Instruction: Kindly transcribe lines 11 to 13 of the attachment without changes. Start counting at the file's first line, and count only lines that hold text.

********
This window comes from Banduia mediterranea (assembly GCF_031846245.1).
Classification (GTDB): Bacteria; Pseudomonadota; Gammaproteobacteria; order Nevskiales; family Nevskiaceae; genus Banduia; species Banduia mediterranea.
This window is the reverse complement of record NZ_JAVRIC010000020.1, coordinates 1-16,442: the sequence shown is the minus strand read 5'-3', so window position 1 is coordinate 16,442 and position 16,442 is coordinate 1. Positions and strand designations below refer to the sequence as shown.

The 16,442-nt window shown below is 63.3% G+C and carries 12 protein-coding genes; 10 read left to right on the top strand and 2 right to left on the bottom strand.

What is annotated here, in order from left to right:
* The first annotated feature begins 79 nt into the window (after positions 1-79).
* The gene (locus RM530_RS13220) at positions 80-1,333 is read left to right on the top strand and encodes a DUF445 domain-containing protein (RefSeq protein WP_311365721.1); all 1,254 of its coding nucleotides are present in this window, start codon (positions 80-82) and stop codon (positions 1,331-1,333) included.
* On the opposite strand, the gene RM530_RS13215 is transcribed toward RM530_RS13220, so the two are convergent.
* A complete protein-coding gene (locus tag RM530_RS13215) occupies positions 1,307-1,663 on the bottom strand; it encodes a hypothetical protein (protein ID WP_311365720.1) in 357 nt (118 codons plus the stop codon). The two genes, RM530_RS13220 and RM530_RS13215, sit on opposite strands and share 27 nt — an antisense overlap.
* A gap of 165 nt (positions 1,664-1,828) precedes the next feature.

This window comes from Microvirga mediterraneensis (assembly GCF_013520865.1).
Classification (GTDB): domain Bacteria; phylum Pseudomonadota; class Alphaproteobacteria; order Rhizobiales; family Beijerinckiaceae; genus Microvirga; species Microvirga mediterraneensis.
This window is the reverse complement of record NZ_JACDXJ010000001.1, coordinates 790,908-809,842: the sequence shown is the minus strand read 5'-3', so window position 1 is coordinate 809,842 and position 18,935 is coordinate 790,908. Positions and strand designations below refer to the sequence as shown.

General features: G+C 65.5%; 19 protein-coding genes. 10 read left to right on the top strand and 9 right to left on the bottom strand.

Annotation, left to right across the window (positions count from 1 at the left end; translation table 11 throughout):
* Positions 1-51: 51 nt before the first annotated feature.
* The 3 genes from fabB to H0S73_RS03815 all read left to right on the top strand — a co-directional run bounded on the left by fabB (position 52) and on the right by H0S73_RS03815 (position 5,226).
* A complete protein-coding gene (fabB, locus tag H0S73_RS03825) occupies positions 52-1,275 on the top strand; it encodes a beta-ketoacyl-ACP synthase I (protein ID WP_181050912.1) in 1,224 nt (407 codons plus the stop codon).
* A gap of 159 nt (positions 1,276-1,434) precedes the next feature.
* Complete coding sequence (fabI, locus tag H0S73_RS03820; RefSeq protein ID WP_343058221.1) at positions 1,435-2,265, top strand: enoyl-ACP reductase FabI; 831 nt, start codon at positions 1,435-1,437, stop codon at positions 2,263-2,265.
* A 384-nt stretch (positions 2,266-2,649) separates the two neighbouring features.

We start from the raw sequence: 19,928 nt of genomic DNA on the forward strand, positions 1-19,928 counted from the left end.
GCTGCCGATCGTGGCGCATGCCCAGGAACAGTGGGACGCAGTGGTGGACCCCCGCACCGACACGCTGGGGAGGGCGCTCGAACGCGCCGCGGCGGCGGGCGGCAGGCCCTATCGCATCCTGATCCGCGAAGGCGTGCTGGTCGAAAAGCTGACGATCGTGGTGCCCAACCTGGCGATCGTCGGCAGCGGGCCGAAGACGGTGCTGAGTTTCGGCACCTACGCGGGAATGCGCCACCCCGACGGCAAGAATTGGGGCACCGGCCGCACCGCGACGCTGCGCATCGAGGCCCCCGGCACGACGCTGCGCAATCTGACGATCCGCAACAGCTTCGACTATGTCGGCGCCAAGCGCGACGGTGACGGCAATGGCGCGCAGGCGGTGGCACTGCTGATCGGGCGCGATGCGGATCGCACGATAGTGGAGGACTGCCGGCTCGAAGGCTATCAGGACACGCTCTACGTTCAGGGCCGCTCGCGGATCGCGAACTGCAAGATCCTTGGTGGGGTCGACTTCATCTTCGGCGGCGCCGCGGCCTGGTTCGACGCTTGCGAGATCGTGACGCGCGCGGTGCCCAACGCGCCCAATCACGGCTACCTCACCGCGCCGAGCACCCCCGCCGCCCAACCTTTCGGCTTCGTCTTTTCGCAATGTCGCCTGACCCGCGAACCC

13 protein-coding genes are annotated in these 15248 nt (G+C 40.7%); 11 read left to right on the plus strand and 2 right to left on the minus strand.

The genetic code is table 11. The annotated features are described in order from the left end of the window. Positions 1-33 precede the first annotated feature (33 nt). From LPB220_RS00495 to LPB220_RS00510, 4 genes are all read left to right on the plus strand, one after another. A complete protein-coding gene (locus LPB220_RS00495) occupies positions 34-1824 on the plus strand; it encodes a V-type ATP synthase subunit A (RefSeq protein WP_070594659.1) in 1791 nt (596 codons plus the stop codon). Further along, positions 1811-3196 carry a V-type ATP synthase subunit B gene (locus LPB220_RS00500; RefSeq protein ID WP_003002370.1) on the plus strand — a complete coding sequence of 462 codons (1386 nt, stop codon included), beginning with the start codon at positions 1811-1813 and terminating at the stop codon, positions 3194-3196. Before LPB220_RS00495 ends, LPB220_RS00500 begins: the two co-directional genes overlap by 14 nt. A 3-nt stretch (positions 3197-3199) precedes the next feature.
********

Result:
This window comes from Microvirga mediterraneensis (assembly GCF_013520865.1).
Classification (GTDB): domain Bacteria; phylum Pseudomonadota; class Alphaproteobacteria; order Rhizobiales; family Beijerinckiaceae; genus Microvirga; species Microvirga mediterraneensis.
This window is the reverse complement of record NZ_JACDXJ010000001.1, coordinates 790,908-809,842: the sequence shown is the minus strand read 5'-3', so window position 1 is coordinate 809,842 and position 18,935 is coordinate 790,908. Positions and strand designations below refer to the sequence as shown.